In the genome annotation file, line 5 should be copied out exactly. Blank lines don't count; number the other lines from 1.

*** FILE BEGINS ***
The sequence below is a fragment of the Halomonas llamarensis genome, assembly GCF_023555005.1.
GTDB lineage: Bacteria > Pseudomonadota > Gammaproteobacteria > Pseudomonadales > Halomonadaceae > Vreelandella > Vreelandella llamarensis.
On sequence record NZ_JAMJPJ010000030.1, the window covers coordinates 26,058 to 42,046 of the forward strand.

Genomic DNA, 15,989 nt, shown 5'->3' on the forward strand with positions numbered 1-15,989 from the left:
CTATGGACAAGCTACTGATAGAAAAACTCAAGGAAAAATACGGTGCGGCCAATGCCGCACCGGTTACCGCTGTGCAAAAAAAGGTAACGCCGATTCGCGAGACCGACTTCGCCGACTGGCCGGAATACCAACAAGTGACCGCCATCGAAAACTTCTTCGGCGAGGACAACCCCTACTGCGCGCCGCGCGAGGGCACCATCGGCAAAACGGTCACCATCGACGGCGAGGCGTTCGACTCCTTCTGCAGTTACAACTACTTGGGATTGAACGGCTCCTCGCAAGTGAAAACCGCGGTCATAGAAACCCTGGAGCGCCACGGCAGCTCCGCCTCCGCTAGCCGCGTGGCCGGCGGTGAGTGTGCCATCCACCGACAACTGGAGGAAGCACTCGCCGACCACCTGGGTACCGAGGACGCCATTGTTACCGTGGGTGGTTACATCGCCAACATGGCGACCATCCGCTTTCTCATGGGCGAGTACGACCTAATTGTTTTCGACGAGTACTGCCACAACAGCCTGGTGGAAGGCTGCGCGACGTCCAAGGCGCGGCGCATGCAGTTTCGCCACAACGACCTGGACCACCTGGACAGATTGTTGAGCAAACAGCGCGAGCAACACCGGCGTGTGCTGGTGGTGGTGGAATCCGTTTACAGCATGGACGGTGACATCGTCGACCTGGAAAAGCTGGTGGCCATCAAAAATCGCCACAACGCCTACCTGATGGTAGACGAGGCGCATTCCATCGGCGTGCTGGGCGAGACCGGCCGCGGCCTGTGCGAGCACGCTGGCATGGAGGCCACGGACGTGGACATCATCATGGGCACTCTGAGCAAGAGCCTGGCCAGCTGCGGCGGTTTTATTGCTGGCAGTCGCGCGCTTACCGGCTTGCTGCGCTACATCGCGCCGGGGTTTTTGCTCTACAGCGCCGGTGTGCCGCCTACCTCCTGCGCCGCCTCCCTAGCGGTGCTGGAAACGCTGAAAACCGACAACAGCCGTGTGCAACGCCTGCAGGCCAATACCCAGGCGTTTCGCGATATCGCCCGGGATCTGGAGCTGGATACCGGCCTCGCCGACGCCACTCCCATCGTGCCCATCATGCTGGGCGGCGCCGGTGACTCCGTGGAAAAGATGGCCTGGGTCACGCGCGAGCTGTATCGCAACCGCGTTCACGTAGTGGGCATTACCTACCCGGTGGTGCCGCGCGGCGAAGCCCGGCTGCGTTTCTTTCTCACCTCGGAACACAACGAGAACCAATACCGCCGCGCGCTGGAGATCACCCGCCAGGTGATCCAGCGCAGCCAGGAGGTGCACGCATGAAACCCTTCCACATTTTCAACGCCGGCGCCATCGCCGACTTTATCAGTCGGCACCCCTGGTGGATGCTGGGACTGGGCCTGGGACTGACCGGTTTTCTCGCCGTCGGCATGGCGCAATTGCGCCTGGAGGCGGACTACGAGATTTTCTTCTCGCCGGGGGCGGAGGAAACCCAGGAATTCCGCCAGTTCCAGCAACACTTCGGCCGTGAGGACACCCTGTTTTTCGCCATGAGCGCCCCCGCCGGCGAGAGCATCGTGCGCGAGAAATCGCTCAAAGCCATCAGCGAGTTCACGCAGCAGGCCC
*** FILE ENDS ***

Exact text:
CTATGGACAAGCTACTGATAGAAAAACTCAAGGAAAAATACGGTGCGGCCAATGCCGCACCGGTTACCGCTGTGCAAAAAAAGGTAACGCCGATTCGCGAGACCGACTTCGCCGACTGGCCGGAATACCAACAAGTGACCGCCATCGAAAACTTCTTCGGCGAGGACAACCCCTACTGCGCGCCGCGCGAGGGCACCATCGGCAAAACGGTCACCATCGACGGCGAGGCGTTCGACTCCTTCTGCAGTTACAACTACTTGGGATTGAACGGCTCCTCGCAAGTGAAAACCGCGGTCATAGAAACCCTGGAGCGCCACGGCAGCTCCGCCTCCGCTAGCCGCGTGGCCGGCGGTGAGTGTGCCATCCACCGACAACTGGAGGAAGCACTCGCCGACCACCTGGGTACCGAGGACGCCATTGTTACCGTGGGTGGTTACATCGCCAACATGGCGACCATCCGCTTTCTCATGGGCGAGTACGACCTAATTGTTTTCGACGAGTACTGCCACAACAGCCTGGTGGAAGGCTGCGCGACGTCCAAGGCGCGGCGCATGCAGTTTCGCCACAACGACCTGGACCACCTGGACAGATTGTTGAGCAAACAGCGCGAGCAACACCGGCGTGTGCTGGTGGTGGTGGAATCCGTTTACAGCATGGACGGTGACATCGTCGACCTGGAAAAGCTGGTGGCCATCAAAAATCGCCACAACGCCTACCTGATGGTAGACGAGGCGCATTCCATCGGCGTGCTGGGCGAGACCGGCCGCGGCCTGTGCGAGCACGCTGGCATGGAGGCCACGGACGTGGACATCATCATGGGCACTCTGAGCAAGAGCCTGGCCAGCTGCGGCGGTTTTATTGCTGGCAGTCGCGCGCTTACCGGCTTGCTGCGCTACATCGCGCCGGGGTTTTTGCTCTACAGCGCCGGTGTGCCGCCTACCTCCTGCGCCGCCTCCCTAGCGGTGCTGGAAACGCTGAAAACCGACAACAGCCGTGTGCAACGCCTGCAGGCCAATACCCAGGCGTTTCGCGATATCGCCCGGGATCTGGAGCTGGATACCGGCCTCGCCGACGCCACTCCCATCGTGCCCATCATGCTGGGCGGCGCCGGTGACTCCGTGGAAAAGATGGCCTGGGTCACGCGCGAGCTGTATCGCAACCGCGTTCACGTAGTGGGCATTACCTACCCGGTGGTGCCGCGCGGCGAAGCCCGGCTGCGTTTCTTTCTCACCTCGGAACACAACGAGAACCAATACCGCCGCGCGCTGGAGATCACCCGCCAGGTGATCCAGCGCAGCCAGGAGGTGCACGCATGAAACCCTTCCACATTTTCAACGCCGGCGCCATCGCCGACTTTATCAGTCGGCACCCCTGGTGGATGCTGGGACTGGGCCTGGGACTGACCGGTTTTCTCGCCGTCGGCATGGCGCAATTGCGCCTGGAGGCGGACTACGAGATTTTCTTCTCGCCGGGGGCGGAGGAAACCCAGGAATTCCGCCAGTTCCAGCAACACTTCGGCCGTGAGGACACCCTGTTTTTCGCCATGAGCGCCCCCGCCGGCGAGAGCATCGTGCGCGAGAAATCGCTCAAAGCCATCAGCGAGTTCACGCAGCAGGCCC